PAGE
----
A senior Palestinian official called Tuesday for mosque and church prayers “from Pakistan to Tehran, from Lebanon to Oman” to protest the possible relocation of the US Embassy in Israel to contested Jerusalem.
The appeal came amid growing concerns in the region that President-elect Donald Trump will quickly make good on a campaign promise to move the embassy from Israel’s coastal city of Tel Aviv to Jerusalem.
Jordan, a key U.S. ally in the fight against Islamic militants and the custodian of Muslim holy sites in Jerusalem, said last week that moving the embassy is a “red line.” Jordan also has close security ties with Israel.
Mohammed Ishtayeh, an adviser to Palestinian President Mahmoud Abbas, said Palestinian officials were told by “American circles and diplomatic friends” that Trump might reaffirm the relocation plan during his Jan. 20 inauguration.
A Trump adviser has said moving the embassy was a priority for the incoming president, and Israeli Prime Minister Benjamin Netanyahu has welcomed the idea. His office had no immediate reaction to Ishtayeh’s comments.
The Palestinians hope to make east Jerusalem the capital of a future state that would also include the West Bank and the Gaza Strip. Israel captured all three territories in the 1967 war and annexed east Jerusalem later that year.
Israel considers all of Jerusalem to be its capital, but several Israeli leaders over the years have said they are open to a partition of the city as part of a peace deal with the Palestinians.
Netanyahu, the current Israeli prime minister, has said Jerusalem, home to key Jewish, Muslim and Christian holy sites, is not up for negotiation.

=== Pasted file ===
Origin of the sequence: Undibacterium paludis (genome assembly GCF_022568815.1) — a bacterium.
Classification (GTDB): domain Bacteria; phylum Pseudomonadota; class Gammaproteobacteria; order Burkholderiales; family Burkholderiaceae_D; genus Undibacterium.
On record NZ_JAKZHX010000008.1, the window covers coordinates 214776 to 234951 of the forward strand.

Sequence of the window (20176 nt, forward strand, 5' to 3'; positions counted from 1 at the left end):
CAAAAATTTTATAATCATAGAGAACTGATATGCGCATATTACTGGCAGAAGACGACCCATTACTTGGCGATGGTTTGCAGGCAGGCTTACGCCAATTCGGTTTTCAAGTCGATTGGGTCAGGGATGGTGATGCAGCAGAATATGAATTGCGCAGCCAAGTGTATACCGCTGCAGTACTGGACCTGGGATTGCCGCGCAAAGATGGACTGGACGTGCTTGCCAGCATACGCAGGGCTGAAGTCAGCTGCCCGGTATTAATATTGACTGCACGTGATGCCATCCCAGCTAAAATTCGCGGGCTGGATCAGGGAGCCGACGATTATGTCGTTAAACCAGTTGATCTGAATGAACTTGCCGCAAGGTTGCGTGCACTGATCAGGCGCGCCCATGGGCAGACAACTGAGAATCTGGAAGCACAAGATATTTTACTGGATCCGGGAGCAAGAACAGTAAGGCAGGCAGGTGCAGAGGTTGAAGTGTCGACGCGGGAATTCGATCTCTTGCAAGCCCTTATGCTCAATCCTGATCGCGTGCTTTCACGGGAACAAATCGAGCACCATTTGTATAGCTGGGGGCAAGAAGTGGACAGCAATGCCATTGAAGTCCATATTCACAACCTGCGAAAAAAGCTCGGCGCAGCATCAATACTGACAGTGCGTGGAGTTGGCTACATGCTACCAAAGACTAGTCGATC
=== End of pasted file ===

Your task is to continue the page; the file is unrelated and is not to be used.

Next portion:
With Jerusalem’s status unresolved, most countries, including the United States, have maintained embassies in Tel Aviv.
In recent days, Palestinian officials have warned that an embassy move would derail long-standing U.S.-led efforts to negotiate a two-state solution to the conflict. Such a solution has broad international backing, and the U.N. Security Council reaffirmed in December that east Jerusalem is part of the occupied territories.
In moving the embassy to Jerusalem, the Trump administration would effectively recognize the entire city as the capital of Israel and thus pre-empt the outcome of any future negotiations, Ishtayeh told reporters Tuesday.
“If it does so, frankly, we think this is the end of the two-state solution,” he said. “I hope President Trump does not underestimate the importance of Jerusalem for the Palestinians, Muslims and Christians.”
In response to an embassy move, the Palestinians might seriously consider canceling a mutual recognition deal that was signed between Israel and the Palestine Liberation Organization, Ishtayeh warned. The 1993 Oslo accords paved the way for interim deals, including Palestinian self-rule in parts of the occupied lands.
For now, the Palestinians and some of their allies are trying to exert greater public and diplomatic pressure.
Abbas wrote to Trump and world leaders Monday, warning of the dangers of an embassy move.
Ishtayeh said the Palestinian leadership is calling for protests after Friday prayers across the Muslim world. Churches in the region are being asked to ring their bells in protest on Sunday, he said.